The IEEE guidelines read: As the definitive safety standard for electrical engineering guidelines; the National Electrical Code sets the ground rules and guidelines for practical safeguarding of utility workers and the public during the installation, operation, and maintenance of electric supply, communication lines, and associated equipment.

From a Safety Perspective; You would follow the guidelines of the NFPA (National Fire Protection Association) - which dictates and writes NFPA70 - which is the basis for the National Electrical Code.

First one doesn't understand "electrical code" and another can't read so he choses to wave around with emma rules🤣.
EMMA in Europe, or IASCA in North America draw their rulebook standards from the compliant Electrical Code in the residing country. They don't just make-up their own rules for car audio... it is a standard, based on the Electrical Code of that country.

Electrical Code is almost identical in all countries. There are slight variances, but for the most part it is a universally accepted code.
  • In the USA; the National Electrical Code is written in conjunction with the NFPA (National Fire Protection Agency).
  • In Canada; the Canadian Electrical Code is independent, but follows the same guideline principals as set-out by the NFPA.
  • In Europe; the electrical standards are created and approved by one of the three European Standards Organizations: CEN, CENELEC, or ESTI.
In all situations, the electrical code rules follow the same principal, which states that; the protection device is there to protect the wire...

National Electrical Code, Rule 240.1, states:
Overcurrent protection for conductors and equipment is provided to open the circuit if the current reaches a value that will cause an excessive or dangerous temperature in conductors or conductor insulation. The fundamental purpose of overcurrent protection (fuse or circuit breaker) is to protect conductors against the effects of excessive temperature on conductors and conductor insulation from overcurrent.

National Electrical Code, Sub-Rule 2.40.1.5, states:
Flexible cord and flexible cable shall be protected by an overcurrent device in accordance with the maximum ampacity rating of the conductor gauge and temperature rating of the insulated jacketing.
 

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I think we can all agree that overcurrent devices are meant to protect wire. I think we can all also agree that, to the extent efficiency and equipment performance involve wiring sized to minimize voltage drop, overcurrent devices sized to the load simply make good sense.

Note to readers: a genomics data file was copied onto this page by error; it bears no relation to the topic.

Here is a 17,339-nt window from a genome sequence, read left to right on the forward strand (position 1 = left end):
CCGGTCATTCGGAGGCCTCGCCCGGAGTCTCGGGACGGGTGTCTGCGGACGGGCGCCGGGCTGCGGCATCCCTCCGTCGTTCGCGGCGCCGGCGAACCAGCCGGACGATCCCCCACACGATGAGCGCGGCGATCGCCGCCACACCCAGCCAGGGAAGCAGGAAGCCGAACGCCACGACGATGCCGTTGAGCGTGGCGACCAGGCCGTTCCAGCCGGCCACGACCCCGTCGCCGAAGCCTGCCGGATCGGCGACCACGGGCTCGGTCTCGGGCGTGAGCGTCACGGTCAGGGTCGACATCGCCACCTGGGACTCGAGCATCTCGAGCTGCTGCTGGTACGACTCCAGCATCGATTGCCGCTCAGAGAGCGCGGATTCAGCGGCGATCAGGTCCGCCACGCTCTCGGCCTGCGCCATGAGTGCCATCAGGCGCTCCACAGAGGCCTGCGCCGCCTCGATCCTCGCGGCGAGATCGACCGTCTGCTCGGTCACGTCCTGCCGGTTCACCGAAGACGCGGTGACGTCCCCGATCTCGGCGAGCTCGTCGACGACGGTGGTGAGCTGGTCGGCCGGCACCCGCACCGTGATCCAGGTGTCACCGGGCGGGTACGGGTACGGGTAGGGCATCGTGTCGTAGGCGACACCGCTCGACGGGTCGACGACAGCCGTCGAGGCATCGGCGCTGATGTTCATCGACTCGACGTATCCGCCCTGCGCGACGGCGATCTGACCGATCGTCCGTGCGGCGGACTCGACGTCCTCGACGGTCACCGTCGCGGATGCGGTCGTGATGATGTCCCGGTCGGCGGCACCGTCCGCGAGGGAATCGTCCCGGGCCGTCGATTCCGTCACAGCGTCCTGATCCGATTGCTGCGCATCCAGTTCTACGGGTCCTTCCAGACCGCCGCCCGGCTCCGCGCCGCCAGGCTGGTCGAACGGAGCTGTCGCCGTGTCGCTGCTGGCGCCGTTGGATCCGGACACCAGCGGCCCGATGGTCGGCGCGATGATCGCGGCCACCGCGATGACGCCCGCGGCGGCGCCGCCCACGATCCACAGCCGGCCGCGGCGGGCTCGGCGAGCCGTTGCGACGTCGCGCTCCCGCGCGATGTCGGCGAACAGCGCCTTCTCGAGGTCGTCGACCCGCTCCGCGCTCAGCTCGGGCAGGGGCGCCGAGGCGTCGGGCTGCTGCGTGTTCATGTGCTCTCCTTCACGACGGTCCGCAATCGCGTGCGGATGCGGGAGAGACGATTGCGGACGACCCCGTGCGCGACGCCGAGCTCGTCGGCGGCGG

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Try to understand what Slave and I reply than read those rules you copy-paste, at some point you will understand what we talking about.
IF WIRE IS CHOSEN BY THE LOAD, THAN THOSE RULES APPLIES, IF THE WIRE IS EXCESSIVE FOR THE LOAD (this case and most of the time in car audio) THAN IT SAFER TO TAKE LOWER SPEC OF FUSE.

Your car and do whatever you want with it but don't share knowledge you actualy don't understand. Half of the forum have non normed power wiring-> "audio wires" so from the star you can't say "4awg is rated to 140A"... Unfortunately you can't come to my work place so i can show you how real 150A 12V DC wire looks like, feels like and its certificated datasheet.


End of story.
 

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Geez...

We're mostly splitting hairs here and talking past each other, arguing for argument's sake and to hear the sound of our own voice.

<edit>
This post was in response to a salty post today which has since been deleted. I think it still applies though, so... :whistle:
 

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Lol I choose the fuse the amp manual tells me to use except for when the wire is going from battey to battery then ill use what ever that specific wire is rated for. Some 0 gauge has more strands than others and is thicker. I used 2 250A fuses, one at each battery. But then again that's what I had so that's what I used.